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Tobacco use remains the leading cause of preventable death and disease in the United States and in Georgia. To address this enormous toll, the American Lung Association in Georgia calls for the following actions to be taken by our elected officials:

  1. Increase tobacco control program funding;
  2. Increase the number of local comprehensive smokefree air laws; and
  3. Substantially increase the price of tobacco products, including electronic smoking devices.

Georgia has, for several years now, been in the bottom tier of states providing vital funding to reduce tobacco use. Georgia's state tobacco prevention program and quitline run on little state funding compared to previous years when tobacco Master Settlement Agreement dollars first came into the state. Georgia ranks 48th out of 50 states in the amount of taxes levied on cigarettes. Georgia's cigarette tax is 37 cents per pack; the national state average is $1.71 per pack. Despite a growing population with increasing health needs, state leaders have repeatedly overlooked a tobacco tax increase as a source of funds to meet these challenges and reduce smoking rates.

The City of Columbus came very close to passage of a comprehensive smokefree air ordinance in 2017. A May 2017 poll showed an overall 69 percent of voters supported a city ordinance to prevent smoking in public places and 83 percent of voters believed employees should be protected from exposure to secondhand smoke while on the job. However, the proposal was pulled from consideration when weakening amendments threatened to diminish the health impact of the ordinance. A new ordinance is expected to be proposed in 2018. Also, a revival of a comprehensive smokefree air ordinance in Augusta was pending when this report went to press. And, support is high for a similar ordinance to move forward in Atlanta in 2018.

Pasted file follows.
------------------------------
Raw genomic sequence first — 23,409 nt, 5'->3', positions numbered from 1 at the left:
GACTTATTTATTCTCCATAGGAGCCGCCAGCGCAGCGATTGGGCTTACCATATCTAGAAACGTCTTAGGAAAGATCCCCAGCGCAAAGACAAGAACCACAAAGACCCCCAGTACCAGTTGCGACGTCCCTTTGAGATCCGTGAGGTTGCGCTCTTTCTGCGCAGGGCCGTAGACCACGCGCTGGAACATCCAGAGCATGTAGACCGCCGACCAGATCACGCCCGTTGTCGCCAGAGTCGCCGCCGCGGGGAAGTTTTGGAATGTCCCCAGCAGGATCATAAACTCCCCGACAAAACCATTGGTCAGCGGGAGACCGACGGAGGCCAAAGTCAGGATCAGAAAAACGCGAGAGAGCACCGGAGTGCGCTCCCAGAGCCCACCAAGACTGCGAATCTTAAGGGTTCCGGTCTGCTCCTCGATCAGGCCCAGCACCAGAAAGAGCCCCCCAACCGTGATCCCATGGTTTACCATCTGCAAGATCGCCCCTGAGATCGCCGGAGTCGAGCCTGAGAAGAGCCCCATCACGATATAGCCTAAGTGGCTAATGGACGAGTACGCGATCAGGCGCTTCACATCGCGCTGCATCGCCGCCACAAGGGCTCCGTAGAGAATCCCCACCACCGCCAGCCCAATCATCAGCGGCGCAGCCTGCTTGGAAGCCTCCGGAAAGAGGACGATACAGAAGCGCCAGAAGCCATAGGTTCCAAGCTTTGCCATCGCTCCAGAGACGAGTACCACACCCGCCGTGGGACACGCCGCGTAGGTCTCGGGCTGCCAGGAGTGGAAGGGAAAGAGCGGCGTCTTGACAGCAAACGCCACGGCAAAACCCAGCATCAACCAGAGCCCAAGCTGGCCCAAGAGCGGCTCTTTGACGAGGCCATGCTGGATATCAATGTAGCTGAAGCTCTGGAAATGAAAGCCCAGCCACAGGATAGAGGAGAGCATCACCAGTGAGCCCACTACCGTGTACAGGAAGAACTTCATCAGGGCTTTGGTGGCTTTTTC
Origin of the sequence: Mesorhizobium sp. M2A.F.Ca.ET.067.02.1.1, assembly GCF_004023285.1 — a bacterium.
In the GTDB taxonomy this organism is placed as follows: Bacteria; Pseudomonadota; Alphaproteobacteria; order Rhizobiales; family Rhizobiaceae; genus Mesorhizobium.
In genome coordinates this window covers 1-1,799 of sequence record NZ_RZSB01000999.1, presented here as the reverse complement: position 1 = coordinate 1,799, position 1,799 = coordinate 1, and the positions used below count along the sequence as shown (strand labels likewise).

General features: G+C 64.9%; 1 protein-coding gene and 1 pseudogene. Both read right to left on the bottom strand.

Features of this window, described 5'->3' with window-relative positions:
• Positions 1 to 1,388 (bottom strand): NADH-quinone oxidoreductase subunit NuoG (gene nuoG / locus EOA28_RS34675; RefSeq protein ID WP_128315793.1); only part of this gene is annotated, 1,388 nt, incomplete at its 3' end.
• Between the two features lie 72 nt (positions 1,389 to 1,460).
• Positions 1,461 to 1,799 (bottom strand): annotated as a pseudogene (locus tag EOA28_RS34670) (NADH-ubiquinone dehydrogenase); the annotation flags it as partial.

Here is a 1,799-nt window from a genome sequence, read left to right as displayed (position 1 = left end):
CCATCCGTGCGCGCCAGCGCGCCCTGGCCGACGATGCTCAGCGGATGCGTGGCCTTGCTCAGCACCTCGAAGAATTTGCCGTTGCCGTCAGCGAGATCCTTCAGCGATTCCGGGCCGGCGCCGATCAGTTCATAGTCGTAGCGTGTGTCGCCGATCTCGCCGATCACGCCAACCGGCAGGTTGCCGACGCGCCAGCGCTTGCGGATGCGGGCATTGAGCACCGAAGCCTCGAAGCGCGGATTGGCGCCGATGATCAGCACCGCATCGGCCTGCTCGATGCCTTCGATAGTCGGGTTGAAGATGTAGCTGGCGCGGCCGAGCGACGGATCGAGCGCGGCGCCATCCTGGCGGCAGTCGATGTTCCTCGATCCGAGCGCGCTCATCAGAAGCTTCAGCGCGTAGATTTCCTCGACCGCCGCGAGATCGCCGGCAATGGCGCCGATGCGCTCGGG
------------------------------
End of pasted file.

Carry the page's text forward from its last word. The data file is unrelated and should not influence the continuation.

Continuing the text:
In 2016, Hartsfield-Jackson International Airport announced they would convert their 'smoking rooms' into cigar bars requiring patrons to pay to smoke in the bars, and potentially exposing the rest of the traveling public to secondhand smoke. Legislation to authorize the contract was held in the Atlanta City Council Transportation Committee in 2017 but never acted upon.

The Georgia Legislature should make increased funding for state tobacco prevention programs and Georgia's Quitline a priority in the 2018 legislative session. Adequately funded state programs that prevent kids from smoking and help smokers quit are proven to save lives and money. Few elected officials know that the state's tobacco prevention program receives little state funding from the tobacco Master Settlement Agreement. The American Lung Association in Georgia and tobacco control supporters will continue to educate General Assembly members on the benefits of this change in 2018. At the local level, we will continue to call for strong local smokefree ordinances.

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